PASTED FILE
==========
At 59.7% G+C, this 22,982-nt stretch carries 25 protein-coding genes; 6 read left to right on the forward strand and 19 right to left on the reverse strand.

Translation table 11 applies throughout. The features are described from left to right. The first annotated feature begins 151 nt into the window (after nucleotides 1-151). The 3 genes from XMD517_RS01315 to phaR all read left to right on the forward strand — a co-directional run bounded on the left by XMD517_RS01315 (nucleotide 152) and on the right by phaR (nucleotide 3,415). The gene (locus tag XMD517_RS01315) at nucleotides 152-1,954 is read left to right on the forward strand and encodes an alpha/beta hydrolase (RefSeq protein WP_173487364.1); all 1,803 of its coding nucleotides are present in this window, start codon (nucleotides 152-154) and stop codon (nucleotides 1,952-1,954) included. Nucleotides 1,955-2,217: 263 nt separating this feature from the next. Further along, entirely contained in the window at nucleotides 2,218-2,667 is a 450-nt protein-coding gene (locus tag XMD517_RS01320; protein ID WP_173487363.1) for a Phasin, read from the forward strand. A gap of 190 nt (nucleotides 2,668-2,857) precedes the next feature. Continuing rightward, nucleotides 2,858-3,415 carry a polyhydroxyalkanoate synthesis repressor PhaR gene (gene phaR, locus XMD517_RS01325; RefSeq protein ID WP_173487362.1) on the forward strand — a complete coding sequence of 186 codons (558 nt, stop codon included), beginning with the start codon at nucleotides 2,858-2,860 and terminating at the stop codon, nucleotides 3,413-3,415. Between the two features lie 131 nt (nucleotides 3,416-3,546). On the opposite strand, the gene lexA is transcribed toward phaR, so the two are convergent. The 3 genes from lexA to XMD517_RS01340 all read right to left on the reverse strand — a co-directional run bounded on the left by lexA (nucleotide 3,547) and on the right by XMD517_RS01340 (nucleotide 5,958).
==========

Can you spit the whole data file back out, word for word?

At 59.7% G+C, this 22,982-nt stretch carries 25 protein-coding genes; 6 read left to right on the forward strand and 19 right to left on the reverse strand.

Translation table 11 applies throughout. The features are described from left to right. The first annotated feature begins 151 nt into the window (after nucleotides 1-151). The 3 genes from XMD517_RS01315 to phaR all read left to right on the forward strand — a co-directional run bounded on the left by XMD517_RS01315 (nucleotide 152) and on the right by phaR (nucleotide 3,415). The gene (locus tag XMD517_RS01315) at nucleotides 152-1,954 is read left to right on the forward strand and encodes an alpha/beta hydrolase (RefSeq protein WP_173487364.1); all 1,803 of its coding nucleotides are present in this window, start codon (nucleotides 152-154) and stop codon (nucleotides 1,952-1,954) included. Nucleotides 1,955-2,217: 263 nt separating this feature from the next. Further along, entirely contained in the window at nucleotides 2,218-2,667 is a 450-nt protein-coding gene (locus tag XMD517_RS01320; protein ID WP_173487363.1) for a Phasin, read from the forward strand. A gap of 190 nt (nucleotides 2,668-2,857) precedes the next feature. Continuing rightward, nucleotides 2,858-3,415 carry a polyhydroxyalkanoate synthesis repressor PhaR gene (gene phaR, locus XMD517_RS01325; RefSeq protein ID WP_173487362.1) on the forward strand — a complete coding sequence of 186 codons (558 nt, stop codon included), beginning with the start codon at nucleotides 2,858-2,860 and terminating at the stop codon, nucleotides 3,413-3,415. Between the two features lie 131 nt (nucleotides 3,416-3,546). On the opposite strand, the gene lexA is transcribed toward phaR, so the two are convergent. The 3 genes from lexA to XMD517_RS01340 all read right to left on the reverse strand — a co-directional run bounded on the left by lexA (nucleotide 3,547) and on the right by XMD517_RS01340 (nucleotide 5,958).